OT: alternative swamp cooler set-ups

I am not in any way suggesting that I might do this nor am I sure that it would even work, but I can't figure out a way to google the question
Suppose that you have a house with a largish attic and you put a downdraft cooler in the attic at one end of the house with the vent thru the ceiling. You could just open windows, but what if you put an "exhaust" vent in the other end of the house. At this point you could leave the attic with proper ventilation and you might get some extra cooling from the exhaust of the cooler. Or you could "unventilate" the attic and the air would continue to recycle.
Thoughts:
with the unventilated attic I suppose the humidity might build up.
the exhaust vent could allow for a filter that might provide some air quality benefits
with a little bit of extra work, you could place the swamp cooler in the middle of the attic and duct work it to the vent AND with the addition of a split duct and controllable gates you could vent the second duct to the exterior of the house and use the cooler with water off at night as a whole house fan. This would make the whole set-up useable for more hours per day
So I know I've missed something here and I know there is an increased leak/water damage risk and who knows maybe a permitting problem, but are there any major flaws in this?
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a swamp cooler is an open system by definition...it takes OUTSIDE air, runs it through wet pads which cools it and blows it into your house.
You have to open windows to let air out to allow the new air in... or you have UP-DUCTS which are exhaust ducts in the ceiling that let air out of your house into the attic where it then goes out through the attic vents. This also cools off the attic.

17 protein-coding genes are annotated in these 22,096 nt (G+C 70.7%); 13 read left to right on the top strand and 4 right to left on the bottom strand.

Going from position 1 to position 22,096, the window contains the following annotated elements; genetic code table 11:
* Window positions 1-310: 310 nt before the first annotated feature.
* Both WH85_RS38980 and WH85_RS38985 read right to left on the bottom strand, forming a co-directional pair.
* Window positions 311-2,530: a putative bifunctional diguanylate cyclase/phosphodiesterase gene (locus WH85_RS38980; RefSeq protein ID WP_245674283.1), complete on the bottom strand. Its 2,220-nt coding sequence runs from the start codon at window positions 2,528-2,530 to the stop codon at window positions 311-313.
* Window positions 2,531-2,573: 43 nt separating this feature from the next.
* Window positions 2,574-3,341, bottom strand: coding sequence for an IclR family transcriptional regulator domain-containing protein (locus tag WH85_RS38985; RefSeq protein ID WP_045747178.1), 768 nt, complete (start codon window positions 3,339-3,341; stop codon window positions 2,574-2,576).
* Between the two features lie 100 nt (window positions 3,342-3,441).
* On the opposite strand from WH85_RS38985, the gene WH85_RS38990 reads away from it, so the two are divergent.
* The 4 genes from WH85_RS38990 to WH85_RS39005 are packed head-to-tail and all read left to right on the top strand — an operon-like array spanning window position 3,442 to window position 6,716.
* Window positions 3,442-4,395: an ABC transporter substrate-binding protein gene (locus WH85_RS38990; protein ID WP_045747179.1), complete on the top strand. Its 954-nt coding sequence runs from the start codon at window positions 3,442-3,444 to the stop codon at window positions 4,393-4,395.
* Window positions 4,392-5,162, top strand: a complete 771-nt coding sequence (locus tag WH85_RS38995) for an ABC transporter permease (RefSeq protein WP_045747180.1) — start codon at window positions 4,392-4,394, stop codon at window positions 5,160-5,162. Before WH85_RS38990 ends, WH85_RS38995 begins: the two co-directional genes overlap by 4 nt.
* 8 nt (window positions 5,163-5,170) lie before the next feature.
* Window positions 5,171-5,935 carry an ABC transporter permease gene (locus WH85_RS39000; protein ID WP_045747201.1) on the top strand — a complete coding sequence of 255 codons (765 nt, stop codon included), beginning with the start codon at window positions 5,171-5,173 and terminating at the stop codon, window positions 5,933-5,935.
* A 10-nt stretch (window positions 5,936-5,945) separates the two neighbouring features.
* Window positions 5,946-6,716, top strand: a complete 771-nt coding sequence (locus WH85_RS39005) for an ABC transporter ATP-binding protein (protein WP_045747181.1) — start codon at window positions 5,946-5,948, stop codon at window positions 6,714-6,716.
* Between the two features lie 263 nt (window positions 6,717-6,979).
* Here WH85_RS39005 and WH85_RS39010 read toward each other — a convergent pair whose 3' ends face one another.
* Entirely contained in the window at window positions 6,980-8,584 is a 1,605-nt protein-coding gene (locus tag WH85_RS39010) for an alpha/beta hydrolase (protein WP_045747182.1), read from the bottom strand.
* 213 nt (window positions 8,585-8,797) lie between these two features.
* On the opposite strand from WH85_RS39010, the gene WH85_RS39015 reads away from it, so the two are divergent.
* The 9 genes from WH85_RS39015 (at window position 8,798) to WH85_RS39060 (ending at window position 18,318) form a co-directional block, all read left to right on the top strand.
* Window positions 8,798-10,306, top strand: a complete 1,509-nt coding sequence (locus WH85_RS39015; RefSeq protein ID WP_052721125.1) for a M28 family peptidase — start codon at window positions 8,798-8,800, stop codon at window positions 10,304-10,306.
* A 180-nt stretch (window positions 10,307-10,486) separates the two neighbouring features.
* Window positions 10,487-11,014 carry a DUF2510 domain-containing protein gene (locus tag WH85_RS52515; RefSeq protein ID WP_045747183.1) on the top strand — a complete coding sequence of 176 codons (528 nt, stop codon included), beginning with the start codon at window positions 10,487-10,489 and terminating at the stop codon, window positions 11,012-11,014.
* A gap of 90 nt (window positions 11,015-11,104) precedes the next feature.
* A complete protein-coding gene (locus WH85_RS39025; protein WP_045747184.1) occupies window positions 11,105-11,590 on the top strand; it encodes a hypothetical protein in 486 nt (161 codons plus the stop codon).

Mark
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I tend to think that the air in my attic while hot is generally not humid. I've toyed with the idea of having a variable vent in the attic to allow fresh non-humid air in

true, but the air that is blown into the house being cooler than the air blown into the pads would still have some small potential to cool the attic (and yes it would increase the humidity) making the next iteration of input air cooler and seemingly increasing the efficiency of the cycle. That of course depends on keeping the humidity as low as possible. I toyed with the idea that the filter in the exhaust vent could have a desiccant in it which would use the next days heat to re-dry the desiccant
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On Sat, 21 Jul 2012 20:52:35 -0700, "Malcom \"Mal\" Reynolds"

It can't be any more humid than the outside air. In fact, its relative humidity is lower because it is hotter than the outside air (at least any time you're likely to need cooling).

It's kinda hard to decode exactly what you're proposing but if you're raising the humidity of the attic with the swamp cooler, it's efficiency will go *down* since it relies on evaporation for cooling.

But you're raising the humidity with the swamp cooler. ??

Sounds like you're attempting to make a perpetual motion machine.
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if I could get energy out of it, that would be cool. I was thinking more along the lines of heterodyning the cooling effect
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On Jul 23, 12:58am, "Malcom \"Mal\" Reynolds" <atlas-

Swamp coolers need new low humidity air from outside. You can't "use" the next day's heat to remove the humidty. All that would do is make hot, humid air. If you want a closed system then you need to transfer heat.
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